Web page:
Joseph S. Francisco to Lead UNL's College of Arts and Sciences
Chemist, former president of American Chemical Society, moves to University of Nebraska
Source Newsroom: University of Nebraska-Lincoln
Newswise — Lincoln, Neb., April 25, 2014 – The University of Nebraska-Lincoln has selected Joseph S. Francisco, former president of the American Chemical Society and member of the National Academy of Sciences, as dean of its College of Arts and Sciences.
Senior Vice Chancellor of Academic Affairs Ellen Weissinger announced the appointment of Francisco as the next leader of the university’s largest college on Friday. Francisco, who currently is the William E. Moore Distinguished Professor of Earth and Atmospheric Sciences and Chemistry at Purdue University, will begin his UNL tenure July 1. The appointment is pending approval by the University of Nebraska Board of Regents.
Francisco – who in more than three decades as a scholar and researcher has made important contributions in the field of atmospheric chemistry – brings a combination of scientific achievements and visionary leadership to Lincoln, Weissinger said.
“As a researcher and an educator, Joe has demonstrated the highest level of performance at every stage of his career and he has a rare talent for inspiring excellence in others,” Weissinger said. “His spirited leadership style focuses on enhancing undergraduate education, furthering important interdisciplinary research, and building a rigorous academic culture that evokes great value from diverse people and ideas.
“Joe fits UNL and Nebraska really well,” Weissinger said. “He’s an accomplished person who is humble about his achievements. He is a person of integrity and character. He is passionate about helping students succeed in college and in life. His reputation as a scholar will attract new talent across all of the disciplines in arts and sciences. Joe and his family will be an incredible addition to the campus and to the state.”
The College of Arts and Sciences is made up of 5,600 students, or 23 percent of the UNL student body. Its 18 departments, 44 centers, programs and institutes, and its 16 pre-professional programs offer 38 majors and 57 minors.
Francisco said UNL’s strong culture of interdisciplinary collaboration – faculty and staff working across different fields to expand research and create opportunities for students – was a large factor in his decision to come to Nebraska.
“There’s a lot of discussion in higher education about working across disciplines. UNL is taking a leadership role in advancing innovative research at the cutting edge across multiple disciplines, and that is exciting,” Francisco said.
“To prepare students to be truly successful, we need to help them acquire a diverse set of skills that come from the liberal arts and humanities, social sciences and the sciences. At UNL and in the College of Arts and Sciences, we have that all under one umbrella,” he said. “This is a great opportunity to do something as a college toward rethinking about how we’re preparing our students to be good global citizens.”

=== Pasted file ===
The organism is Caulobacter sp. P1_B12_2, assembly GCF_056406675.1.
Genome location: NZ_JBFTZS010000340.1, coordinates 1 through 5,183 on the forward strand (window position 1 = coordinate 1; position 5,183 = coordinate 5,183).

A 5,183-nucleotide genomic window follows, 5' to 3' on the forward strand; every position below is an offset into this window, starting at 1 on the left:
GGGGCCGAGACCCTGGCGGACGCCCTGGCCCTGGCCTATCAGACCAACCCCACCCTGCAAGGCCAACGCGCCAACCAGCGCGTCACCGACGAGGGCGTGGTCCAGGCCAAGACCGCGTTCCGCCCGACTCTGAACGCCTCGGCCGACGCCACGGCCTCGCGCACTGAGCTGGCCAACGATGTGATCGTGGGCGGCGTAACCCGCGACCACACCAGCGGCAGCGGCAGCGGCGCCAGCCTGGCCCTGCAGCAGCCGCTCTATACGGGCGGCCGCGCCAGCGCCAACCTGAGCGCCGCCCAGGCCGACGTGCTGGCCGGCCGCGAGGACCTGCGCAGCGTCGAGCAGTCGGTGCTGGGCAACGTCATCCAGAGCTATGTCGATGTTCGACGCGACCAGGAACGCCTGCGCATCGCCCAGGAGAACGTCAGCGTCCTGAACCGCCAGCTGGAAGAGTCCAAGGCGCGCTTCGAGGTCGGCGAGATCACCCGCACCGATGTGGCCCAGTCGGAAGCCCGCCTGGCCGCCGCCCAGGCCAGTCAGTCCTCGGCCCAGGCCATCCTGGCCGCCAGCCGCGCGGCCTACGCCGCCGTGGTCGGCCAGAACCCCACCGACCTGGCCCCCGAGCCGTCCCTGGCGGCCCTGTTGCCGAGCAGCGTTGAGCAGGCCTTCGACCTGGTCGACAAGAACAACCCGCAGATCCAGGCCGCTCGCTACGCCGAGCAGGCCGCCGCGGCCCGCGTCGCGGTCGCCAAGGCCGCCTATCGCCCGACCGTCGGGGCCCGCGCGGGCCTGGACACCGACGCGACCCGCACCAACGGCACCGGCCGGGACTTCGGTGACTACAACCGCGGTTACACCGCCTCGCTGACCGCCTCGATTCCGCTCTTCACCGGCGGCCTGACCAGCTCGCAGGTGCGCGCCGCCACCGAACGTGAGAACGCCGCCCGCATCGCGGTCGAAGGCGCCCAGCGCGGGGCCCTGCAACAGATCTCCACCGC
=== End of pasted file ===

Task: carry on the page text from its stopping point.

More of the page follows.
Francisco served as president of the American Chemical Society, the premier organization for chemists and chemical engineers with a membership of more than 160,000, from 2009 to 2010. He has received an NSF Presidential Young Investigator Award, an Alfred P. Sloan Fellowship and a Camille and Henry Dreyfus Foundation Teacher-Scholar Award. He also earned an American Association for the Advancement of Science Mentor Award and a John Simon Guggenheim Fellowship, which he spent at the Jet Propulsion Laboratory at the California Institute of Technology.
Francisco also is a fellow of the American Physical Society, the American Association for the Advancement of Science and the American Academy of Arts and Sciences, has published more than 400 journal articles and has co-authored the textbook “Chemical Kinetics and Dynamics.” From 2006 to 2008, he was president of the National Organization for the Professional Advancement of Black Chemists and Chemical Engineers.
He received a bachelor’s degree in chemistry at the University of Texas at Austin and a doctorate in chemical physics at the Massachusetts Institute of Technology.
“I’m passionate about what I do, and my collective experiences have given me a sense of new directions we’ll need to take to serve the citizenry of this state and this country,” Francisco said. “The research enterprise is becoming more global, the expectations of student preparation are changing and there are many new opportunities for us to change how we do things in research and in the classroom.
“It’s an exciting time. How we pull it all together, and how we create a clear sense of direction, will have a huge impact on Nebraska and the world.”
Francisco and his wife, Priya Rajagopalan Francisco, have three daughters. Rajagopalan Francisco, an economist and marketing expert, will join UNL as business solutions director for the Office of Research and Economic Development. She will work with UNL Industry Relations and Nebraska Innovation Campus personnel to recruit, mentor and support new businesses, start-ups and entrepreneurs at Nebraska Innovation Campus.
Writer: Steve Smith, University Communications